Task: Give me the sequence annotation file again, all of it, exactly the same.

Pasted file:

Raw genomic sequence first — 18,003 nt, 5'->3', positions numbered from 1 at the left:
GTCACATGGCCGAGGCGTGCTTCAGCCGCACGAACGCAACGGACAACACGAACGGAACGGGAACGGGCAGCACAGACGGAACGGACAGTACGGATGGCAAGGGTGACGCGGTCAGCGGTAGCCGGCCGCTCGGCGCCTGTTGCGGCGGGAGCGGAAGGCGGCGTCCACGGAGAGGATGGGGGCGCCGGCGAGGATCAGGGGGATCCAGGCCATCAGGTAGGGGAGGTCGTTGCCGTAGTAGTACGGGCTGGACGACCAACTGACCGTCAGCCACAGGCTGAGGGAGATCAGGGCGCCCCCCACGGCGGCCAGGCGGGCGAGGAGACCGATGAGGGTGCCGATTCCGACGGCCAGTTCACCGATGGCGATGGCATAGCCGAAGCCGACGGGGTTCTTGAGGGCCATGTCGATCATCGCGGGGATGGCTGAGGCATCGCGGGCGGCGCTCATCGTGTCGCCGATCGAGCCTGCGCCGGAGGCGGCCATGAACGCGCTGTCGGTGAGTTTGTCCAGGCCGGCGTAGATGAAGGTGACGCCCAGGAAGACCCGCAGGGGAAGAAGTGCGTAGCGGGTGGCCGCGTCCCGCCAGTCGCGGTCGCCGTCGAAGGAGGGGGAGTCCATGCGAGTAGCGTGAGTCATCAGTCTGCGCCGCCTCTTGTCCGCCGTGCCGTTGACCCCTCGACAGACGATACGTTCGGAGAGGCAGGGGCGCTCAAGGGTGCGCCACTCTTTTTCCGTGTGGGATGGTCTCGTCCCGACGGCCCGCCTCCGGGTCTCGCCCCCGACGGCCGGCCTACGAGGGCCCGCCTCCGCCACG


Raw genomic sequence first — 18,003 nt, 5'->3', positions numbered from 1 at the left:
GTCACATGGCCGAGGCGTGCTTCAGCCGCACGAACGCAACGGACAACACGAACGGAACGGGAACGGGCAGCACAGACGGAACGGACAGTACGGATGGCAAGGGTGACGCGGTCAGCGGTAGCCGGCCGCTCGGCGCCTGTTGCGGCGGGAGCGGAAGGCGGCGTCCACGGAGAGGATGGGGGCGCCGGCGAGGATCAGGGGGATCCAGGCCATCAGGTAGGGGAGGTCGTTGCCGTAGTAGTACGGGCTGGACGACCAACTGACCGTCAGCCACAGGCTGAGGGAGATCAGGGCGCCCCCCACGGCGGCCAGGCGGGCGAGGAGACCGATGAGGGTGCCGATTCCGACGGCCAGTTCACCGATGGCGATGGCATAGCCGAAGCCGACGGGGTTCTTGAGGGCCATGTCGATCATCGCGGGGATGGCTGAGGCATCGCGGGCGGCGCTCATCGTGTCGCCGATCGAGCCTGCGCCGGAGGCGGCCATGAACGCGCTGTCGGTGAGTTTGTCCAGGCCGGCGTAGATGAAGGTGACGCCCAGGAAGACCCGCAGGGGAAGAAGTGCGTAGCGGGTGGCCGCGTCCCGCCAGTCGCGGTCGCCGTCGAAGGAGGGGGAGTCCATGCGAGTAGCGTGAGTCATCAGTCTGCGCCGCCTCTTGTCCGCCGTGCCGTTGACCCCTCGACAGACGATACGTTCGGAGAGGCAGGGGCGCTCAAGGGTGCGCCACTCTTTTTCCGTGTGGGATGGTCTCGTCCCGACGGCCCGCCTCCGGGTCTCGCCCCCGACGGCCGGCCTACGAGGGCCCGCCTCCGCCACG